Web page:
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PRINTED roR J. walk ER ; J. Richardson AND
co. ; J. shARPE AND (son ; J. Johnston ;
Also R. GRIFFIN AND Co. GLASGow.

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TILDEN Foundations R . 4924 L

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Ir seems to be a kind of respect due to the memory of excellent men, especially of those whom their wit and learning have made famous, to deliver some account of themselves, as well as their works, to posterity. For this reason, how fond do we see some people of discovering any little personal story of the great men of antiquity: their families, the common accidents of their jives, and even their shape, make, and features, have been the subject of critical inquiries. How trifling soever this curiosity may seem to be, it is certainly very natural ; and we are hardly satisfied with an account of any remarkable person, till we have heard him described even to the very clothes he wears. As for what relates to men of letters, the knowledge of an author may sometimes conduce to the better understanding his book; and though the works of Shakspeare may seem to many not to want a comment, yet perhaps some little account of the man himself may not be thought improper to go along with them. He was the son of Mr. John Shakspeare, and was born at Stratford-upon-Avon, in Warwickshire, in April, 1564. His family, as appears by the register and public writings relating to that town, were of good figure and fashion there, and are mentioned as gentlemen. His father, who was a considerable dealer in wool, had so large a family, ten children in all, that though he was his eldest son, he could give him no better education than his own employment. He had bred him, it is true, for some time at a free school, where, it is probable, he acquired what Latin he was master of: but the narrowness of his circumstances, and the want of his assistance at home, forced his father to withdraw him from thence, and unhappily prevented his further proficiency in that language. Upon his leaving school, he seems to have given entirely into that way of living which his father

proposed to him ; and in order to settle in the .

world after a family manner, he thought fit to marry while he was yet very young. His wife war

the daughter of one Hathaway, said to have been a substantial yeoman in the neighbourhood of Stratford. In this kind of settlement he continued for some time, till an extravagance that he was guilty of forced him both out of his country, and that way of living which he had taken up ; and though it seemed at first to be a blemish upon his 'good manners, and a misfortune to him, yet it afterwards happily proved the occasion of exerting one of †:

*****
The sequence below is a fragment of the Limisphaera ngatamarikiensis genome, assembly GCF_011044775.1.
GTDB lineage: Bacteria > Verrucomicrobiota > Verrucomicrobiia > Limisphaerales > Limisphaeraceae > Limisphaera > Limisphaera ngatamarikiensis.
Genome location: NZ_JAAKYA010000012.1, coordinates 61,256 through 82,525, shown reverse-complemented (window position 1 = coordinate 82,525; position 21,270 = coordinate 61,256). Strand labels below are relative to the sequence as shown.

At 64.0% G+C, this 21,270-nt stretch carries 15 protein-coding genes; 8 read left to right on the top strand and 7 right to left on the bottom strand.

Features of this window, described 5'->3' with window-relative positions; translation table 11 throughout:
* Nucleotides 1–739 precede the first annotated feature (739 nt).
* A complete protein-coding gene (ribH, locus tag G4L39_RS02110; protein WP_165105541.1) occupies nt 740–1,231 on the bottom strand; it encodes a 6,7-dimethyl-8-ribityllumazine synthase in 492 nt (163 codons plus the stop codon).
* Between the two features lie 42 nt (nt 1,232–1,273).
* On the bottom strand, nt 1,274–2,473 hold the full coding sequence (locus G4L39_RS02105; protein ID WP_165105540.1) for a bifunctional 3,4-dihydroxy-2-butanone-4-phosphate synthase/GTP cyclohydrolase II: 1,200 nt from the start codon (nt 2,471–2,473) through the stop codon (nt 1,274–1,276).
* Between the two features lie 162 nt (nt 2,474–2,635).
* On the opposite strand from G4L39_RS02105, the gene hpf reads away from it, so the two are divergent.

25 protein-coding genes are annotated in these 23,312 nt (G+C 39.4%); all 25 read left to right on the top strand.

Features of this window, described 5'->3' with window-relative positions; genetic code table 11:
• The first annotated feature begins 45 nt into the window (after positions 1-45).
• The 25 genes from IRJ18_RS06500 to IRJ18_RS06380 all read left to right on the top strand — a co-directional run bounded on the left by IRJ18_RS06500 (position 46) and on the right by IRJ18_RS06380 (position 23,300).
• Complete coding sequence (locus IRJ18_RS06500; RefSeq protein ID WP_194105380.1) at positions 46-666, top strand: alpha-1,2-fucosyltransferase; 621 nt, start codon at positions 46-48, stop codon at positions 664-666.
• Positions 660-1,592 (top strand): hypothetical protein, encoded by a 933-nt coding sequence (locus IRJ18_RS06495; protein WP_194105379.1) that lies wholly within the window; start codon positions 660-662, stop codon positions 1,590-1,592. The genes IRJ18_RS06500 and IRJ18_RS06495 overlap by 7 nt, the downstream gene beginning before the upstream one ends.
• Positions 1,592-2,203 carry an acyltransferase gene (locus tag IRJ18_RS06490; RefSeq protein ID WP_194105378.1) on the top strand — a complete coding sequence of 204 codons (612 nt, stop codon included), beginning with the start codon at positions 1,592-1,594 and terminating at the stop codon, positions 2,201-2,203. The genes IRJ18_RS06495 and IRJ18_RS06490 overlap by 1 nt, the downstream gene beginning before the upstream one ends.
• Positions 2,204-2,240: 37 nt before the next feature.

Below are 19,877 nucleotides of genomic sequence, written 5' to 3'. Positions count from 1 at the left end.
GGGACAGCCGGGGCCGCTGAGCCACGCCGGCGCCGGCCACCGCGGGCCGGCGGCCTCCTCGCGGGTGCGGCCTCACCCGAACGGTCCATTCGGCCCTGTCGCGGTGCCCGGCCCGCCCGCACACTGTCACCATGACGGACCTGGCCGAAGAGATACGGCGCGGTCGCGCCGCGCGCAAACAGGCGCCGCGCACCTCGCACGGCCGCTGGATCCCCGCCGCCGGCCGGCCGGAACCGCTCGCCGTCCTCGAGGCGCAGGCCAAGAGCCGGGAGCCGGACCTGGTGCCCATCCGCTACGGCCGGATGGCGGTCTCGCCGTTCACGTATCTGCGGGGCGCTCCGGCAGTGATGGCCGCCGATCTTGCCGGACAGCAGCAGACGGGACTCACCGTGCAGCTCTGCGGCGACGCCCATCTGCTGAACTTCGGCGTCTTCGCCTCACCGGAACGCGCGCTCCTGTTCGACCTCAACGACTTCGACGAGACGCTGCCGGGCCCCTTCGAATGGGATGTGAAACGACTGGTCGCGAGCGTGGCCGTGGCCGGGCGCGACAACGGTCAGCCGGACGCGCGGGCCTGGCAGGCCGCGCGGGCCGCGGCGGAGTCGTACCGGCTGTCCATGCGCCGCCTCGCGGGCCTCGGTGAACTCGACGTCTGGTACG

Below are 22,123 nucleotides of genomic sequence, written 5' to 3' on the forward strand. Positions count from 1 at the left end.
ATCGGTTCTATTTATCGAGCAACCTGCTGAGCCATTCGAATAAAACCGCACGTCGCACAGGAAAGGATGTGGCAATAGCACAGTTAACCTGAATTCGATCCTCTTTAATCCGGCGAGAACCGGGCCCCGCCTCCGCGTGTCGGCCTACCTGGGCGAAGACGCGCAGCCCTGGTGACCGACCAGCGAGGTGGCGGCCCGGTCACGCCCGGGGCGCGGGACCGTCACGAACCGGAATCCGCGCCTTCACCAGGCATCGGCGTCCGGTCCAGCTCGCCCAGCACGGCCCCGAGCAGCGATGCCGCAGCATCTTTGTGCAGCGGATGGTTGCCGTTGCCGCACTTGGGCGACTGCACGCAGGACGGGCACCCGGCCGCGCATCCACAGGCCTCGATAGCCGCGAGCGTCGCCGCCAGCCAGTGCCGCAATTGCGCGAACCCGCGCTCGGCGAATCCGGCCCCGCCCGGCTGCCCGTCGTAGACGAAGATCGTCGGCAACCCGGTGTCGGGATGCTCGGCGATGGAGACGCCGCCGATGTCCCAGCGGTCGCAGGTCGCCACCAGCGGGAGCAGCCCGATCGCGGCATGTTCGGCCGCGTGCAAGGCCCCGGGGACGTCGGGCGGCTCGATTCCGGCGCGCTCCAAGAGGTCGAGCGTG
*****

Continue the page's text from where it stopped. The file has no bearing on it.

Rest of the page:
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greatest geniuses that ever was known in drama poetry. He had by a misfortune common enou to young, fellows, fallen into ill company, a amongst them some that made a frequent practi of deer-stealing, engaged him more than once robbing a park that belonged to Sir Thomas Lu of Charlecote, near Stratford. For this he prosecuted by that gentleman, as he thought, son what too severely; and in order to revenge that ill usage, he made, a ballad upon him. And though this, probably the first essay of his poetry, be lost, yet it is said to have been so very bitter, that it redoubled the prosecution against him to that degree, that he was obliged to leave his business and ly in Warwickshire, for some time, and shelter him. self in London. o It is at this time, and upon this accident, that he is said to have made his first acquaintance in playhouse. He was received into the com then in being, at first in a very mean rank, but admirable wit, and the natural turn of it to . stage, soon distinguished him, if not as an extraor. dinary actor, yet as an excellent writer. His name is printed, as the custom was in those times, amongst those of the other players, before some old plays, but without any particular account of what sort of parts he used to play; and though considerable enquiries have been made, it does not appear that he obtained much celebrity as a performer. Though the order of time in which his performances were written is generally uncertain, yet there are passages in some few of them which seem to fix their dates. The Chorus at the end of the fourth act of Henry the Fifth, by a compliment very handsomely turned to the Earl of Essex, shews the play to have been written when that lord was general for the Queen in Ireland; and his elogy upon Queen Elizabeth, and her successor King James, in the Matter end of his Henry the Eighth, is a proof of that *y's being written after the accession of the lat

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